Jones Lang LaSalle’s Jonathan Meisel, managing director, left, and Stephen Jenco, vice president, suburban research
EAST RUTHERFORD, NJ—Despite sluggish leasing velocity and additional vacancies generated by consolidations in the New Jersey office market, the state’s class A rental rate rose 7.2 percent from $27.40 per square foot, according to Jones Lang LaSalle.
The state’s office market posted less than two million square feet in completed transactions in the first quarter of 2017, marking the lowest quarterly volume recorded since mid-2009. The overall office vacancy rate subsequently increased to 24.9 percent compared to 24.5 percent at year-end 2016.
“Most of the recent demand was fueled by smaller-sized leases rather than the 100,000-square-foot plus transactions needed to put a significant dent in the state’s vacancy rate,” says Stephen Jenco, vice president, suburban research with JLL. “However, the diminished leasing volume witnessed in early 2017 is expected to be temporary in nature, as nearly five million square feet of requirements were navigating the state’s office market.”
Banking/financial services firms and information/technology companies inked nearly half of the completed transactions in the Northern and Central New Jersey office market in the first quarter of 2017. The life sciences sector also stepped up to the plate in early 2017, accounting for nearly 30 percent of leasing activity. A leading factor behind this uptick was Bristol-Myers Squibb’s renewal of 201,710 square feet at 100 Nassau Park Boulevard in Princeton, the largest transaction completed in the office market during the first quarter.
The Northern and Central New Jersey class A office market recorded approximately 169,040 square feet of negative net absorption this quarter, a significant improvement from the 932,200 square feet of negative absorption seen during the previous quarter, following a wave of sublease space that overwhelmed the market.
“Most of the demand in the coming months will be focused on the state’s class A sector, which has remained the product of choice for office occupiers for the past several years,” says Jonathan Meisel, managing director with JLL. “Companies are expected to promote class A work environments to help retain staff and recruit new employees. Constrained rental rate growth in most of the state’s submarkets will also encourage companies to pursue space in amenities-rich class A buildings.”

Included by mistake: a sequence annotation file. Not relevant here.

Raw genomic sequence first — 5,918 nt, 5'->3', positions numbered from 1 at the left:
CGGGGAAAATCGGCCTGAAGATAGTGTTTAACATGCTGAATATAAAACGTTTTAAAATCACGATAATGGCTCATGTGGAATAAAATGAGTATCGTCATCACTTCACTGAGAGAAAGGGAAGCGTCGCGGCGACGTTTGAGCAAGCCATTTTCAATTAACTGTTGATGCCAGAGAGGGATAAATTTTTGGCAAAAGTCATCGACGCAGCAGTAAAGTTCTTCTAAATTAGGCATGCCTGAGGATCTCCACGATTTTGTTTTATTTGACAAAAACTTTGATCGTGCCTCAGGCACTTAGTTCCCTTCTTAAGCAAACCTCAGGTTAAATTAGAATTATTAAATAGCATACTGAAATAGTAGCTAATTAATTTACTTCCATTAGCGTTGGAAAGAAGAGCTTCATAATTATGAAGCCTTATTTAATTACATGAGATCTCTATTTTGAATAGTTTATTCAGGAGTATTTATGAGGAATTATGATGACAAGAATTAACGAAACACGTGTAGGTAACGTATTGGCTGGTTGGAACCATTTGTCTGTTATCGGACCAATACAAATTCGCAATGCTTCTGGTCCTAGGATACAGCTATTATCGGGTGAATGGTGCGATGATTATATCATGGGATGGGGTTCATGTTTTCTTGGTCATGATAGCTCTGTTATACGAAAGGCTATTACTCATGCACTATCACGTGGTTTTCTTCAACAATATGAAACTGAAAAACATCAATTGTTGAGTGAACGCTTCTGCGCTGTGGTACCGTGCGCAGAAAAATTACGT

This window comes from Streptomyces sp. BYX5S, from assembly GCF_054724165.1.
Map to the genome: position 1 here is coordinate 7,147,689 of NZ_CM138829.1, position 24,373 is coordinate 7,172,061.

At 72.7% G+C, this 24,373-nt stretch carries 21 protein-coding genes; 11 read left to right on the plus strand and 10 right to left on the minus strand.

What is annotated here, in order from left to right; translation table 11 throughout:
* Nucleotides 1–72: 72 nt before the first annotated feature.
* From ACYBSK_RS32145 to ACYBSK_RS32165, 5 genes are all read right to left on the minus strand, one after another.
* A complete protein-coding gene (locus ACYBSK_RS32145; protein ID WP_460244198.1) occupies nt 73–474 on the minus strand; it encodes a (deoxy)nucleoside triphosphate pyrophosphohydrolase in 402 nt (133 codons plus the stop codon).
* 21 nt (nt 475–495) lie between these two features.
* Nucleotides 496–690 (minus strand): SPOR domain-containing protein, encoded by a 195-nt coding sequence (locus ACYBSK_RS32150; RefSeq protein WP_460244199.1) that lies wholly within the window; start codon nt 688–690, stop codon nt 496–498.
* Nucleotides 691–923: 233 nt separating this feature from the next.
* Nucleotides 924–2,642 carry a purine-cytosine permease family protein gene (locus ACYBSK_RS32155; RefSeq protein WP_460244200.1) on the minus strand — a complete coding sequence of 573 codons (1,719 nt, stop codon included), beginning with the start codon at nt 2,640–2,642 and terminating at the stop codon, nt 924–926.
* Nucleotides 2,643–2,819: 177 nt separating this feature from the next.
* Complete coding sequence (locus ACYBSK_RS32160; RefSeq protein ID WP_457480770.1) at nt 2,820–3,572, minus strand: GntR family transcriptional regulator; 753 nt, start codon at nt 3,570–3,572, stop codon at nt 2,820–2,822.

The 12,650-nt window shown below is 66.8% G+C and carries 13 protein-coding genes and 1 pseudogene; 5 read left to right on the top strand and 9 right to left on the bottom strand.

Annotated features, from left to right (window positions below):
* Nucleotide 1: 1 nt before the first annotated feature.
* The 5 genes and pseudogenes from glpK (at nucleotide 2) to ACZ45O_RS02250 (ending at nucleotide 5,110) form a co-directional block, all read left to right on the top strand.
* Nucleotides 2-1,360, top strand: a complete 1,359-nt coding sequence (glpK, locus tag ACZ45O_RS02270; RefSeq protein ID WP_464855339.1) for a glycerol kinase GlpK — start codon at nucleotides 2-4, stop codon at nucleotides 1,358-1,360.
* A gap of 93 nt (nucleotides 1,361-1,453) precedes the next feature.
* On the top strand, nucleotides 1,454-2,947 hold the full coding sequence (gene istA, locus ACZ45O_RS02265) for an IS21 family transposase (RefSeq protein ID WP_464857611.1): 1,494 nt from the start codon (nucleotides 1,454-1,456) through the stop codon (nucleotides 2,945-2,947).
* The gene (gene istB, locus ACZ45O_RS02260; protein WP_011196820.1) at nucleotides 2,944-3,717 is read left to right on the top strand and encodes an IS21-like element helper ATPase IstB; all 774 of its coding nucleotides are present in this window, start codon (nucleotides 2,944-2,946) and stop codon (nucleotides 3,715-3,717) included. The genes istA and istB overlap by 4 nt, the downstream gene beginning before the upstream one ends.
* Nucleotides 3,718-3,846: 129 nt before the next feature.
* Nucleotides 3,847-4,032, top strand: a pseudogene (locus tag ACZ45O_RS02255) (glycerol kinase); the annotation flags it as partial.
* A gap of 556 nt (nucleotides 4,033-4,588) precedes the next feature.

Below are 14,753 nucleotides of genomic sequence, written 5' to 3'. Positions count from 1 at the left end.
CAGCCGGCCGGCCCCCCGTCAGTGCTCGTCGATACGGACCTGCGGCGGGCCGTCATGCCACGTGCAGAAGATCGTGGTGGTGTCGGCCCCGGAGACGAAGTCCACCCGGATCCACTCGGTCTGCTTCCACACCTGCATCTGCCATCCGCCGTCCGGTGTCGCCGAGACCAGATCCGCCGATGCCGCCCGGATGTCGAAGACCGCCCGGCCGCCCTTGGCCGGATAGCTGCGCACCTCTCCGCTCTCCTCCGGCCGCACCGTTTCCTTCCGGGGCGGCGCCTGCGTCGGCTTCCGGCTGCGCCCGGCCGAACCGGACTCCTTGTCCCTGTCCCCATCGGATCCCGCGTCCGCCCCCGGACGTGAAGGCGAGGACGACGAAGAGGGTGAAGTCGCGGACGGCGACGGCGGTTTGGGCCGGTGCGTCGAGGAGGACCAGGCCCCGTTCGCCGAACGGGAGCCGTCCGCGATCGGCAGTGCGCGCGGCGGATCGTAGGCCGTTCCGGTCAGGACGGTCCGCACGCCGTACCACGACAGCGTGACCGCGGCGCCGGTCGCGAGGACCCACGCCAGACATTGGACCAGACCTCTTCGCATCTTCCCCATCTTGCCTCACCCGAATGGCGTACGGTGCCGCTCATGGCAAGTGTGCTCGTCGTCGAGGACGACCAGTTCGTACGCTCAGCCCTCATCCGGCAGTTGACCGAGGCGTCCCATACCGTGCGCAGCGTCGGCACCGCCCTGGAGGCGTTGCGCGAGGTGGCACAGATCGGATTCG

Class A sublease space reached 4.2 million square feet in the first quarter of the year, but still only accounted for 16 percent of available class A space, compared with a high-water mark of 40 percent of available space in 2002.
The state’s office leasing market construction pipeline emptied during the first quarter following the completion of a 45,000-square-foot build-to-suit office building in Morristown for the law firm Fox Rothschild.
Highlights of the first quarter of 2017 include:
- Northern and Central New Jersey’s overall vacancy rate rose to 24.9 percent in the first quarter of the year, representing a 40-basis-point increase from the previous quarter. The state’s overall vacancy rate was 24.7 percent one year ago.
- The Northern and Central New Jersey Class A average asking rental rate for direct space increased less than one percent from the previous quarter to $29.37 per square foot, as new availabilities with higher asking rents continued to boost the average class A rental rate.
- With an average asking rental rate of nearly $42.93 per square foot in the first quarter, the Hudson Waterfront continued to maintain the highest class A rent in the office market. Metropark’s asking rental rate of $35.01 per square foot represented the highest class A rent in Central New Jersey. Both figures represent the highest rents ever recorded for each of the two submarkets.
- While banking/financial services firms initially populated the Hudson Waterfront submarket, other business sectors have continued to establish their footprints in this strategically-located market. In early 2017, Tory Burch leased 93,000 square feet at 499 Washington Boulevard in Jersey City. The fashion designer is relocating several of its business units from Manhattan after receiving a 10-year, $10.7 million Grow New Jersey award this past fall. In addition, L’Oréal USA, which acquired IT Cosmetics last summer, absorbed 60,000 square feet at 111 Town Square Place in Jersey City.
- Since bottoming out at 15.0 percent in mid-2016, the Metropark class A vacancy rate ticked higher and reached 19 percent by early 2017. Despite these increases, this submarket maintained the second lowest class A vacancy rate in Central New Jersey (exceeded only by the 18.2 percent vacancy rate registered in the Lower 287 submarket). The addition of 145,430 square feet at 399 Thornall Street in Edison contributed to the higher Metropark class A vacancy rate in the first quarter. Daiichi Sankyo occupied this space prior to consolidating its operations to Basking Ridge in mid-2016.